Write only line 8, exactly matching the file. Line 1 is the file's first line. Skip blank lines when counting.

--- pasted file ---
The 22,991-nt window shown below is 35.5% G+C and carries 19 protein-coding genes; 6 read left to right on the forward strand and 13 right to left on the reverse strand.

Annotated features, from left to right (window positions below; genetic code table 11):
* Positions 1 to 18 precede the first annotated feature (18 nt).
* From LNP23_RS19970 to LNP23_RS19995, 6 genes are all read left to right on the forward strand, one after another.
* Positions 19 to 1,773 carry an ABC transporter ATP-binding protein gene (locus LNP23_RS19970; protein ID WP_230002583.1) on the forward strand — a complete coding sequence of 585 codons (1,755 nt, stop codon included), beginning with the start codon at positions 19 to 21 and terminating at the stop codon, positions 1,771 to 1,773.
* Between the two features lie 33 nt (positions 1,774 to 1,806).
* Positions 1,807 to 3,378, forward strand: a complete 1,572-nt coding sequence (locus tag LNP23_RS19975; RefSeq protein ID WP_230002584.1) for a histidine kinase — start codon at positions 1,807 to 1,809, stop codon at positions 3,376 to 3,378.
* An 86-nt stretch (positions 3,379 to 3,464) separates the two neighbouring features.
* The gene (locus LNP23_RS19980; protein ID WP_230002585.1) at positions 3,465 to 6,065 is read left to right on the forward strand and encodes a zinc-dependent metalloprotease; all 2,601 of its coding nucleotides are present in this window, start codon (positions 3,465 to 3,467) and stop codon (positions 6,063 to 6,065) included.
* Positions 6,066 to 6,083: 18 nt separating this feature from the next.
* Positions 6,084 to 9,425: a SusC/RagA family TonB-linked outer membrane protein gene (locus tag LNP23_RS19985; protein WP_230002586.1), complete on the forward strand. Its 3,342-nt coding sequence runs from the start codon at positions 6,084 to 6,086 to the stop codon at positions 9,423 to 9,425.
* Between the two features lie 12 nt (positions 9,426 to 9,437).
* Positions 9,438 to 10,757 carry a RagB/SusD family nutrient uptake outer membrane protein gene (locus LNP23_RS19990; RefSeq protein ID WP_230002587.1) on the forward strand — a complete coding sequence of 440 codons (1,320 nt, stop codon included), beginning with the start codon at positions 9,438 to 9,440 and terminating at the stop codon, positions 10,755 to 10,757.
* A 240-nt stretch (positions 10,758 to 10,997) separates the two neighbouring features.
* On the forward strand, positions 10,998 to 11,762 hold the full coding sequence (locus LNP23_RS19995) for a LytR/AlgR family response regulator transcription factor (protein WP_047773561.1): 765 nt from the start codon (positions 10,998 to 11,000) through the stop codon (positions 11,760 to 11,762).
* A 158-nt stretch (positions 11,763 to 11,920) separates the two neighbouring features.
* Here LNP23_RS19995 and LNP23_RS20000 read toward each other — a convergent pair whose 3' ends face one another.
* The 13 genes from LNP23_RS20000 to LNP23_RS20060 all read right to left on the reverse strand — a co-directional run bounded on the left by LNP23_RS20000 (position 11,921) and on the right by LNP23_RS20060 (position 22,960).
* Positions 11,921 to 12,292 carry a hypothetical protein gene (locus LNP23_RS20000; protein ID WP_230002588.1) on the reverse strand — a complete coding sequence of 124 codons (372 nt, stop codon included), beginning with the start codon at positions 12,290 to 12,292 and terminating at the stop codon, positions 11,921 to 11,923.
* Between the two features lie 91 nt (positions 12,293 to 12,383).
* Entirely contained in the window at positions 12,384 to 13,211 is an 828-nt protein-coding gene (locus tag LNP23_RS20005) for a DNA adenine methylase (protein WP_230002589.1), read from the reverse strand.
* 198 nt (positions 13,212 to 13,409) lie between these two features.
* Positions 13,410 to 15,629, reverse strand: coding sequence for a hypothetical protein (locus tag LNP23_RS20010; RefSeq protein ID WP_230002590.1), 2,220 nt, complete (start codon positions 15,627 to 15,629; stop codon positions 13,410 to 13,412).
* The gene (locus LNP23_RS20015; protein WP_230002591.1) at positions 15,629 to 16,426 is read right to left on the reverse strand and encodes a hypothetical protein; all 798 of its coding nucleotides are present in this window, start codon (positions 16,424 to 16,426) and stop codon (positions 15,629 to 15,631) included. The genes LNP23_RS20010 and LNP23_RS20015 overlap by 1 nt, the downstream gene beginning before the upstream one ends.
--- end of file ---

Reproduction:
* An 86-nt stretch (positions 3,379 to 3,464) separates the two neighbouring features.